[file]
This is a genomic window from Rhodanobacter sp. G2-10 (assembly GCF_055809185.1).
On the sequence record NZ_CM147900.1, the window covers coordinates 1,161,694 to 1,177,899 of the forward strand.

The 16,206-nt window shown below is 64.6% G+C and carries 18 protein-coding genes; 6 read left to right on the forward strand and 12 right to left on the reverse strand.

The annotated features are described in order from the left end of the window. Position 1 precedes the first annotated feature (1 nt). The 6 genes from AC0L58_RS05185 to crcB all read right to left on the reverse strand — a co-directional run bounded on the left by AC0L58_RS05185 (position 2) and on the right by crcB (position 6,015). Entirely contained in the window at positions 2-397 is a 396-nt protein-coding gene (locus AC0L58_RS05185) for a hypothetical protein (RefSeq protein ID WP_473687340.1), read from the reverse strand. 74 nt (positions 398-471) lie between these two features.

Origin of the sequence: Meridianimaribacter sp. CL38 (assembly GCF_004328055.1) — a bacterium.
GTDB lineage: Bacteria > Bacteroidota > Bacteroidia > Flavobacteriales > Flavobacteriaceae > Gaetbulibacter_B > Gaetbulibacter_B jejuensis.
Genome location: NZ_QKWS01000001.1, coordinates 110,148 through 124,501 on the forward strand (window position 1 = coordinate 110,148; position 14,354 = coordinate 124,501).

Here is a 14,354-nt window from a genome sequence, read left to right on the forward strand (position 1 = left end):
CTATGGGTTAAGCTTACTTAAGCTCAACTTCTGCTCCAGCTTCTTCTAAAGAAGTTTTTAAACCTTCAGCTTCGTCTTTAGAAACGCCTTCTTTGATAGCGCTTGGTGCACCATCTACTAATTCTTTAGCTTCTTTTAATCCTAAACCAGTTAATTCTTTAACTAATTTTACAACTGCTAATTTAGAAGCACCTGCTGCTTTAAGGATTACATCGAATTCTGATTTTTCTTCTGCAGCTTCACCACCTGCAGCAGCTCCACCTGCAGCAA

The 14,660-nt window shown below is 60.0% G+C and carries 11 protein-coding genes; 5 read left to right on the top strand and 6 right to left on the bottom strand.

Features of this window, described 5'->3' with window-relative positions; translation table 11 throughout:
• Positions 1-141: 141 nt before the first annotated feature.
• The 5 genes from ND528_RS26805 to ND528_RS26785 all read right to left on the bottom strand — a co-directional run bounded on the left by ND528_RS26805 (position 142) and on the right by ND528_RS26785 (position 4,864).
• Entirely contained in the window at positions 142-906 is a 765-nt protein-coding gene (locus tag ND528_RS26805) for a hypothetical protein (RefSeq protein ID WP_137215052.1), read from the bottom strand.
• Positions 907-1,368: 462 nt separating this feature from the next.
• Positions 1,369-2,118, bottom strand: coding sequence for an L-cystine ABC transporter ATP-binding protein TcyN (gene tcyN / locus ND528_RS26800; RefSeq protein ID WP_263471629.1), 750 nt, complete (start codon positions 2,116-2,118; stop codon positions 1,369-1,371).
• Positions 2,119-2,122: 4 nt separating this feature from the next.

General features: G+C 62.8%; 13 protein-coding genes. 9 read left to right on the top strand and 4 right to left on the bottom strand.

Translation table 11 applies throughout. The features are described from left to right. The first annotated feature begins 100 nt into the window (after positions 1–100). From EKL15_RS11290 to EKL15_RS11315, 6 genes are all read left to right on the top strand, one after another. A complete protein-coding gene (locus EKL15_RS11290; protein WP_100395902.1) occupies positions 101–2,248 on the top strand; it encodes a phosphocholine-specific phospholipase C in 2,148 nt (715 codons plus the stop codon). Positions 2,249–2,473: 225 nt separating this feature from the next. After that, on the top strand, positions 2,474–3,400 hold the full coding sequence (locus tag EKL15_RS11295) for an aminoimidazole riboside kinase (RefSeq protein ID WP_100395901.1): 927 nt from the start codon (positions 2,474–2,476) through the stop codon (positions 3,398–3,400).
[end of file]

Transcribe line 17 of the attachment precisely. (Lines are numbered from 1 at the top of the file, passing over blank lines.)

• Positions 2,119-2,122: 4 nt separating this feature from the next.